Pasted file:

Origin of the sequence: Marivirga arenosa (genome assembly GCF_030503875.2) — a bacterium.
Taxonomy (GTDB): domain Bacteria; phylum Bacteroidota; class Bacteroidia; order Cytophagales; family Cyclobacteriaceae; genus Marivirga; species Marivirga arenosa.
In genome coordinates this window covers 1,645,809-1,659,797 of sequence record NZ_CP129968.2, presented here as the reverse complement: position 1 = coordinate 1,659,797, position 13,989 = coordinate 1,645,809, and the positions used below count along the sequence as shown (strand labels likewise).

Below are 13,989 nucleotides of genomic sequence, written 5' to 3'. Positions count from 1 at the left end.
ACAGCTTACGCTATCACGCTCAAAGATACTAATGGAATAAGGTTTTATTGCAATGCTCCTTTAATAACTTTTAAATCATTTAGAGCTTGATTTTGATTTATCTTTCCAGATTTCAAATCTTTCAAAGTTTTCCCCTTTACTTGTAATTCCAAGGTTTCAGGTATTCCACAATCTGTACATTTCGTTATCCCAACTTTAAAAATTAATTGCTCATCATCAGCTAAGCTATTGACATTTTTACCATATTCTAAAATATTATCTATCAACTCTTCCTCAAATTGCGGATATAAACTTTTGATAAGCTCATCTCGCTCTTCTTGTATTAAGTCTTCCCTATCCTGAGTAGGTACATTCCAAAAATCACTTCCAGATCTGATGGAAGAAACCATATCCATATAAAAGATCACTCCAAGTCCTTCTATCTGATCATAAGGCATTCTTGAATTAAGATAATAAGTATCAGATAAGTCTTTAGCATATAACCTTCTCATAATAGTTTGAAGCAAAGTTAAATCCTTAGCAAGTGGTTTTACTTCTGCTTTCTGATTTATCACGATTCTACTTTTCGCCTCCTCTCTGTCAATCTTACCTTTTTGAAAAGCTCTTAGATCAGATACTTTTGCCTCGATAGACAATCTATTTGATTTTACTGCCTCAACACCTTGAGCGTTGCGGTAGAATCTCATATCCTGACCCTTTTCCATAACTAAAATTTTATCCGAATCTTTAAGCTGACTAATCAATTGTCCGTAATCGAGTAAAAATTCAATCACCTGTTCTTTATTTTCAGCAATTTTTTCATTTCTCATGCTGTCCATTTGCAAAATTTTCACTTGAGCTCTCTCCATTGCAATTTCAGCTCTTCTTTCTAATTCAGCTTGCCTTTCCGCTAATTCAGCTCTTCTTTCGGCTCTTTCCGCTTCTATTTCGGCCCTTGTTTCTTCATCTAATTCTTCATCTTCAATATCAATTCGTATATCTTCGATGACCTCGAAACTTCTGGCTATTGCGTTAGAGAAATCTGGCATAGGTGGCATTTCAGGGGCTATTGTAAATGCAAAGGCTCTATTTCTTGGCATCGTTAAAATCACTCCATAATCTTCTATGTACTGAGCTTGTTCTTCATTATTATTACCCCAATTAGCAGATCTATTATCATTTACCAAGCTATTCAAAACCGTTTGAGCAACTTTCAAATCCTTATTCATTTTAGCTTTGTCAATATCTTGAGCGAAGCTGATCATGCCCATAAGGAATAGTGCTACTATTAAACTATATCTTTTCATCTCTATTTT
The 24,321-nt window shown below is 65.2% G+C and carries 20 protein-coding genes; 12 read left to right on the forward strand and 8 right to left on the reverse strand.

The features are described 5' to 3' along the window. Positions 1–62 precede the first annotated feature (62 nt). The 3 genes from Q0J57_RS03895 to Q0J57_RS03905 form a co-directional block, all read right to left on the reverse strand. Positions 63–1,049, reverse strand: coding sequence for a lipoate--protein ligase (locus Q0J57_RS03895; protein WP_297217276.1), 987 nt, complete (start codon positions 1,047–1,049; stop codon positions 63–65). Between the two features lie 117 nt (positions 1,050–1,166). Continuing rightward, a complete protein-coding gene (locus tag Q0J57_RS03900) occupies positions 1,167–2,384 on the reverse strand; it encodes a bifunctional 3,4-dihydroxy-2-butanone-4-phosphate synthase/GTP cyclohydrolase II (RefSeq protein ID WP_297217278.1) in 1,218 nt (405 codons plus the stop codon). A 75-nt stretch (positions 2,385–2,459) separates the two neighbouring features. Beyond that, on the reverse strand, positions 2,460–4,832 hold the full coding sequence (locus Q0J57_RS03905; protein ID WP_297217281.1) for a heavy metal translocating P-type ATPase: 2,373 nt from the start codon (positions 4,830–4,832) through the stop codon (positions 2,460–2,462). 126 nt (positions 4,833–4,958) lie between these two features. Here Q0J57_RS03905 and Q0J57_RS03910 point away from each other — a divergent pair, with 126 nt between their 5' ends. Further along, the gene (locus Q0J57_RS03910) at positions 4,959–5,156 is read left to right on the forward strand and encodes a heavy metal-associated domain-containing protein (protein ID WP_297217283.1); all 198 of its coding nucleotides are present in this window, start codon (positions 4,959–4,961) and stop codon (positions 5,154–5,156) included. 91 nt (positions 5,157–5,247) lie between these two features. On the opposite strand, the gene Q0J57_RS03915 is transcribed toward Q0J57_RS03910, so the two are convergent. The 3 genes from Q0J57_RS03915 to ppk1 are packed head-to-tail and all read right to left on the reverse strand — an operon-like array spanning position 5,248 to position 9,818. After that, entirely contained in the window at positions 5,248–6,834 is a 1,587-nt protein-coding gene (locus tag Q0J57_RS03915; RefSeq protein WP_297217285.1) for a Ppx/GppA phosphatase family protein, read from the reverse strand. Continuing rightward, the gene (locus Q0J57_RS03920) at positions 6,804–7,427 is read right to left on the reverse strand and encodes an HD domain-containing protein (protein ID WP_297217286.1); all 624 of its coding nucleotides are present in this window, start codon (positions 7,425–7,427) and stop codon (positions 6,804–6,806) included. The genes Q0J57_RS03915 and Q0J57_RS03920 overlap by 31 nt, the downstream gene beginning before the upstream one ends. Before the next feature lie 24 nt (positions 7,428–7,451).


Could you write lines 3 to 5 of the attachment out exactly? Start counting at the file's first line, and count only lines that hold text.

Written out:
In genome coordinates this window covers 1,645,809-1,659,797 of sequence record NZ_CP129968.2, presented here as the reverse complement: position 1 = coordinate 1,659,797, position 13,989 = coordinate 1,645,809, and the positions used below count along the sequence as shown (strand labels likewise).

Below are 13,989 nucleotides of genomic sequence, written 5' to 3'. Positions count from 1 at the left end.
ACAGCTTACGCTATCACGCTCAAAGATACTAATGGAATAAGGTTTTATTGCAATGCTCCTTTAATAACTTTTAAATCATTTAGAGCTTGATTTTGATTTATCTTTCCAGATTTCAAATCTTTCAAAGTTTTCCCCTTTACTTGTAATTCCAAGGTTTCAGGTATTCCACAATCTGTACATTTCGTTATCCCAACTTTAAAAATTAATTGCTCATCATCAGCTAAGCTATTGACATTTTTACCATATTCTAAAATATTATCTATCAACTCTTCCTCAAATTGCGGATATAAACTTTTGATAAGCTCATCTCGCTCTTCTTGTATTAAGTCTTCCCTATCCTGAGTAGGTACATTCCAAAAATCACTTCCAGATCTGATGGAAGAAACCATATCCATATAAAAGATCACTCCAAGTCCTTCTATCTGATCATAAGGCATTCTTGAATTAAGATAATAAGTATCAGATAAGTCTTTAGCATATAACCTTCTCATAATAGTTTGAAGCAAAGTTAAATCCTTAGCAAGTGGTTTTACTTCTGCTTTCTGATTTATCACGATTCTACTTTTCGCCTCCTCTCTGTCAATCTTACCTTTTTGAAAAGCTCTTAGATCAGATACTTTTGCCTCGATAGACAATCTATTTGATTTTACTGCCTCAACACCTTGAGCGTTGCGGTAGAATCTCATATCCTGACCCTTTTCCATAACTAAAATTTTATCCGAATCTTTAAGCTGACTAATCAATTGTCCGTAATCGAGTAAAAATTCAATCACCTGTTCTTTATTTTCAGCAATTTTTTCATTTCTCATGCTGTCCATTTGCAAAATTTTCACTTGAGCTCTCTCCATTGCAATTTCAGCTCTTCTTTCTAATTCAGCTTGCCTTTCCGCTAATTCAGCTCTTCTTTCGGCTCTTTCCGCTTCTATTTCGGCCCTTGTTTCTTCATCTAATTCTTCATCTTCAATATCAATTCGTATATCTTCGATGACCTCGAAACTTCTGGCTATTGCGTTAGAGAAATCTGGCATAGGTGGCATTTCAGGGGCTATTGTAAATGCAAAGGCTCTATTTCTTGGCATCGTTAAAATCACTCCATAATCTTCTATGTACTGAGCTTGTTCTTCATTATTATTACCCCAATTAGCAGATCTATTATCATTTACCAAGCTATTCAAAACCGTTTGAGCAACTTTCAAATCCTTATTCATTTTAGCTTTGTCAATATCTTGAGCGAAGCTGATCATGCCCATAAGGAATAGTGCTACTATTAAACTATATCTTTTCATCTCTATTTT